Creating ties with the local community and giving back

Businesses compete with each other for customers and money, but they also compete for a place in the community. The most beloved local establishments – the ones with loyal customers and long-standing reputations – are often the ones that volunteer in the local community beyond simply offering goods or services.

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Bring on interns and volunteers

Internship and volunteer opportunities, especially for high school and college students, are a way to offer young people free on-the-job training that builds resumes and provides a valuable learning experience. It’s tough for inexperienced students to break into the working world, and providing a step up is a service that will help the community to see you as more than a cog in the fiscal machine.

You can start looking for a qualified intern in Rhode Island at bridge.jobs. It’s free to post your opportunity.

Get active with your time and goods

If you provide goods or services that can help local organizations, it’s time to offer them. Bring your employees along for days of service, and you’ll quickly notice that everyone really enjoys getting out of the office for a little while! You’ll build camaraderie and you’ll show your team that you care about more than just the bottom line. As an added bonus, you’ll get free exposure, and potentially even marketing, for your organization.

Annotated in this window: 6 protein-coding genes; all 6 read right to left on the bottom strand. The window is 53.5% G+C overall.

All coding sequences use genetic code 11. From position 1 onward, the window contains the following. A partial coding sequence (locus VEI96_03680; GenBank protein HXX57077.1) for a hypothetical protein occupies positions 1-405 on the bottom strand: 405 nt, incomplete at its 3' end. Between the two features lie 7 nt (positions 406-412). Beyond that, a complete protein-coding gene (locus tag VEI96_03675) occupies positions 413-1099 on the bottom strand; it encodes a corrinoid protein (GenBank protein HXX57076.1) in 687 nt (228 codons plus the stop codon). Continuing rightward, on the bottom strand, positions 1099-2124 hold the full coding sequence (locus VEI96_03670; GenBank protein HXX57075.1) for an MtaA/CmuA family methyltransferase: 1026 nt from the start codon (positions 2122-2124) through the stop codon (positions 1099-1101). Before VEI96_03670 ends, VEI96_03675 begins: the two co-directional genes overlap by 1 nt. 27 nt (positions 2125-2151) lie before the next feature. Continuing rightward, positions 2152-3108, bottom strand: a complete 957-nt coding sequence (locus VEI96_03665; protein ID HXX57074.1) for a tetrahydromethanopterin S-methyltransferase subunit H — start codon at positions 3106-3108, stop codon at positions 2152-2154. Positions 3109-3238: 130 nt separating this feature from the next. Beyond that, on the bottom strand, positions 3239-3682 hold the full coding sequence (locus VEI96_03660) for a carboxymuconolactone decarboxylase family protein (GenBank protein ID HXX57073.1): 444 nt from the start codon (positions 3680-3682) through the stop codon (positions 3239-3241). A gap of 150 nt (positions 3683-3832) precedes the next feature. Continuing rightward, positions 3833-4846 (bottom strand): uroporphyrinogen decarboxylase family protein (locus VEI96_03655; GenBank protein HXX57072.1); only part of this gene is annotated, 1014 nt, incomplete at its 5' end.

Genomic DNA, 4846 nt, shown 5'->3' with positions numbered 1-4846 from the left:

• Set up a food or clothing drive on behalf of a local organization, and offer your team a fun benefit in exchange for their participation. Maybe a free lunch, or a team happy hour with a round on the boss. When in doubt, everyone loves a dress down day!
  • Show up for a service day, and remember to plan ahead if you’re bringing a big group. Lots of organizations can use your assistance. Start with Habitat for Humanity, a local Family Services organization (ordinarily run by religious organizations, but services are usually provided to the community at large), or a local food bank.
  • Ask your team members for help! Set up a suggestion box or send around a group email asking for suggestions. Talk about your interest in building a sense of community, and keep an open mind – some of your employees may already work for organizations that do great work.

With a little extra effort, you can vastly improve your standing in the community and do some genuinely good work!

 

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